I am a huge breastfeeding supporter and I’d like to offer some helpful tips and links for other mamas out there. I weaned our two year old (born 09/08/2011) last fall (2013) after 25 months. Believe me, he was a breastfeeding supporter too! ;) He showed his support by being a very enthusiastic nursling. Haha
I have found breastfeeding to be the natural and beautiful thing it was designed to be. I nursed our daughter (now 14 years old) until she was 14 months old and our first son (now 10 years old) until he was 16 months old. I LOVE breastfeeding for all its benefits and blessings to both mother & baby, and would cherish seeing a BIG jump in the numbers of breastfeeding mamas in the coming years!
“The World Health Organization recommends that infants start breastfeeding within one hour of life, are exclusively breastfed for six months, with timely introduction of adequate, safe and properly fed complementary foods while continuing breastfeeding for up to two years of age or beyond.” Check out the WHO’s 10 Facts about Breastfeeding Even though there is strong “evidence” that breastfeeding is the best thing for babies and toddlers, it also just makes sense. Think about it, why else would God design women’s bodies to *perfectly* feed their young if that really wasn’t the best thing for them? What did women do for the centuries before formula existed, if there was some reason a woman couldn’t nurse? They had another woman nurse the baby! Breastfeeding is appropriate and necessary for optimal health.
All that being said, it is normal to have concerns come up in the first few days, weeks, and months of breastfeeding. Take heart – MOST breastfeeding issues can be resolved! Please look here if you need help.
- I had a blocked milk duct about a week after I had my little one, Samuel. It was very painful and hot. I was thinking that I’d have to go to the doctor, get put on antibiotics (because you do NOT want to let an infection go unattended!) but after reading about natural remedies in a breastfeeding book I had, I quickly began doing the suggested things, which were: heat under the arm (I used a heating pad for 15 minutes at a time), rest (I treated myself like I was sick), drank more water, and nursed FREQUENTLY. It cleared up after 2 days so I stopped doing those things. Then it came back. I did the “treatment” for 2 more days and it was gone! No meds needed, thank goodness. My point is that there ARE ways of naturally resolving issues, so be informed! :) *Update Feb 21, 2013* For some reason I am really prone to clogged ducts this time because I have had a total of FOUR since his birth. *sigh* BUT, I have been able to treat them at home and all is well.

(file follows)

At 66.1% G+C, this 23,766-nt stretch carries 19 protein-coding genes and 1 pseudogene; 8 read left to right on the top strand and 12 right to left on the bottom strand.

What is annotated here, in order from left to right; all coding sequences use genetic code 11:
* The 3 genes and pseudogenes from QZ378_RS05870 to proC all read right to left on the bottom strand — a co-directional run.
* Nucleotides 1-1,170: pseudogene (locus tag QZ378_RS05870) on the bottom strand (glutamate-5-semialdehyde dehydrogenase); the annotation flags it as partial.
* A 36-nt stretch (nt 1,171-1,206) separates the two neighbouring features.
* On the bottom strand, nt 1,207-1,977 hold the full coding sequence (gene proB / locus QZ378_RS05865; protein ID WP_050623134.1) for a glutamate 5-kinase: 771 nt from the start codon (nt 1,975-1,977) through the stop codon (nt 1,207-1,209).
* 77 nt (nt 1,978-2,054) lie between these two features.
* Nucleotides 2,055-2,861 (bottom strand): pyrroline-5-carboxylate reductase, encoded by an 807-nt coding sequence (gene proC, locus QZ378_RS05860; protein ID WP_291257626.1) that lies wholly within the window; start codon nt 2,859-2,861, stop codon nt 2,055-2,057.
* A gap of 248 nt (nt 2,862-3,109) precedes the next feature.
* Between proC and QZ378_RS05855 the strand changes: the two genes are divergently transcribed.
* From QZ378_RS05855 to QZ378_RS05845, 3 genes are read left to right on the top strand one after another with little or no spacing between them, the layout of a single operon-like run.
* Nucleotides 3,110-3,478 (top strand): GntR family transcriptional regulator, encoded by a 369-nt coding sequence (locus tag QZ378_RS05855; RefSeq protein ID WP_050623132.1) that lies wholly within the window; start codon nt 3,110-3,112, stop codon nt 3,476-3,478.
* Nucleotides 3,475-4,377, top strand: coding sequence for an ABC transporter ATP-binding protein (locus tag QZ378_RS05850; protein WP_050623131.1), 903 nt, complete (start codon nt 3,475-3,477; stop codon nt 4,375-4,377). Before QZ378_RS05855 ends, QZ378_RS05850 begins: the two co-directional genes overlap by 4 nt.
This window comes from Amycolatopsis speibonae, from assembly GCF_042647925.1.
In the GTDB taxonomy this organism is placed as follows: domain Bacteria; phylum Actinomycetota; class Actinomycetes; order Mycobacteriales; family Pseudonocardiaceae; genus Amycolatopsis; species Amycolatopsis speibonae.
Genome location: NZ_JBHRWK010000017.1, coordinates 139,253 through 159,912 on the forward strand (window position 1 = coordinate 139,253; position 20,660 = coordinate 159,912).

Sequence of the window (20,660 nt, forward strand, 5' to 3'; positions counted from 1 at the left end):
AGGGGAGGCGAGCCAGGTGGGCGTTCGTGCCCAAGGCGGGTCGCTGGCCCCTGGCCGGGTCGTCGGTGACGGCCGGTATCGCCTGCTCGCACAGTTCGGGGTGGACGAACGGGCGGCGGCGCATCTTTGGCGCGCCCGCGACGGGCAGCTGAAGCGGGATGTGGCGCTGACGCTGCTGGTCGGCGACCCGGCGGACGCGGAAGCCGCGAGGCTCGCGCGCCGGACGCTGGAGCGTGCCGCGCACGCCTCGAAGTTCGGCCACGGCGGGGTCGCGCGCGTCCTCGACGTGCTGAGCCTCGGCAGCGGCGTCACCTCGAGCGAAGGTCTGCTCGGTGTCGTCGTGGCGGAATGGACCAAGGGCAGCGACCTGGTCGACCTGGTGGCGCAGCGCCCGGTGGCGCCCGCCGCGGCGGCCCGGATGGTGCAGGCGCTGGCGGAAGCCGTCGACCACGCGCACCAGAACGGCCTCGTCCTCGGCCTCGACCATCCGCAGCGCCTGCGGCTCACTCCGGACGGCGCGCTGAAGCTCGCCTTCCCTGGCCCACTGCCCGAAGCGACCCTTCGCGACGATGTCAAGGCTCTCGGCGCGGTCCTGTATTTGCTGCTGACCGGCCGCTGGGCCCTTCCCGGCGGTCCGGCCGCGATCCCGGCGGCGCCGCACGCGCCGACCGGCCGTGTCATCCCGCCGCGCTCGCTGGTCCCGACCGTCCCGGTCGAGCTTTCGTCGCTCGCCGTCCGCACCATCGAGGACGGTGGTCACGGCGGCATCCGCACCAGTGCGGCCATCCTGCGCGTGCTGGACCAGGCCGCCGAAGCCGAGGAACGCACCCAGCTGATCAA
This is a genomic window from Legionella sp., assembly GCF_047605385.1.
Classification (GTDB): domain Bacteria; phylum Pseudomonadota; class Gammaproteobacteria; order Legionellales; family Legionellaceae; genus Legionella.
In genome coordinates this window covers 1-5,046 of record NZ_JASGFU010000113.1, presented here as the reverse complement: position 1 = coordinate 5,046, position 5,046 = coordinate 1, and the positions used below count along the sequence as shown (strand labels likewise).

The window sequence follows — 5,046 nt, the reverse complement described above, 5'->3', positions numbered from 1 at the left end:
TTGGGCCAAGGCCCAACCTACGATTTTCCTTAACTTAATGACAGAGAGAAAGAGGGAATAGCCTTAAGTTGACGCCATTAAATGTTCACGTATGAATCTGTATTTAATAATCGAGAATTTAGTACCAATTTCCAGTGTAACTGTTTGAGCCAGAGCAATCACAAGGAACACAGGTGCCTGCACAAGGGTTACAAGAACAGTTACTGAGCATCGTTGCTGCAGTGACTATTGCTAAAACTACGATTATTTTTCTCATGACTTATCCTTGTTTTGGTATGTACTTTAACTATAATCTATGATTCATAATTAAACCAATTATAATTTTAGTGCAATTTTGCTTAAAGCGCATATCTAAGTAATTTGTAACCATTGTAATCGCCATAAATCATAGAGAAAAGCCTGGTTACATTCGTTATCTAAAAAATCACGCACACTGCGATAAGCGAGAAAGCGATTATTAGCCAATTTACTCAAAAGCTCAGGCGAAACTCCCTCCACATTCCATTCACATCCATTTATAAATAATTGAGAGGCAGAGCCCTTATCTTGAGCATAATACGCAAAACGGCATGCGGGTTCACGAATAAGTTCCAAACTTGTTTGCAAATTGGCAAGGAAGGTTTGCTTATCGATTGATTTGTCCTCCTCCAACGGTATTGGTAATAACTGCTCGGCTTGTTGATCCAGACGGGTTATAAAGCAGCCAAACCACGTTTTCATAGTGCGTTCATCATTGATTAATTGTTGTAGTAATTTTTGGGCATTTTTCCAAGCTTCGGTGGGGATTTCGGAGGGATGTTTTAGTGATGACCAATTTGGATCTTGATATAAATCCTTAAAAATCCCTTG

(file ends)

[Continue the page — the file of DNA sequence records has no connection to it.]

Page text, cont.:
- Also, check out this post about how I handled being bitten when Samuel was 12 months old, and having to heal from the cut on my nipple while continuing to nurse. *Another update* – THREE bites in 19 months…3 treatments…still going strong! ;)
Be very cautious about using formula. I don’t say this because it’s bad or anything, but because of the effect it can have on breastfeeding. If you “top off” your baby with formula because they are not satisfied at the breast, it TELLS YOUR BODY you don’t need to make more! Especially at the beginning, it is crucial to let the baby nurse as often as they need to so that he/she can show your body how much they need! And those first few weeks are the “establishing” of your milk supply, so use caution! Growth spurts (multiple feedings) are responded to by a woman’s breasts. Your body will continue to make the same amount, instead of increasing, if you stop at a certain point and then give formula. When breastfeeding, you may decide to offer expressed milk. First, unless you plan on hand expressing, you will need a breast pump. If you need to do some serious pumping (to feed a preemie, for example) you can usually rent one from the hospital. For a mother who will just be using one for part of the time, though, you can read reviews by other moms before you buy. It’s important that you know how to store and reheat breast milk, so here are guidelines for safe handling and storage. Speaking of pumping:
- Found this wonderful article on Pumping as a Stay At Home Mom – it has so much great information!
- I worked part-time when our daughter was a baby and I was exclusively breastfeeding (no formula), so I bought an Evenflo single electric pump and used it one time per shift. I had to plan to feed her right before leaving for work and right when I got home. It was only slightly challenging, and well worth it! With both our boys I’ve stayed home but I bought an Avent manual pump so that I wasn’t the only one able to feed them. My husband has enjoyed being able to stay with Samuel and not have to rush me to come home. With our older son, Joshua, he refused the bottle after about 4 months, but at 8 months I was able to give him expressed milk in a sippy cup, so you should know that this option is available for the older baby/toddler.
- Here’s a fantastic post on Exclusively Pumping, with foods and herbs to increase your milk supply.
- And another great post on boosting your milk supply.
Please reach out for support as much as you can! Did you know you can visit friendly and active message boards to get breastfeeding support? JustMommies is a good one. Baby Whisperer is another one that is always very active. There is no topic untouched on these boards. Feel free to read and ask away!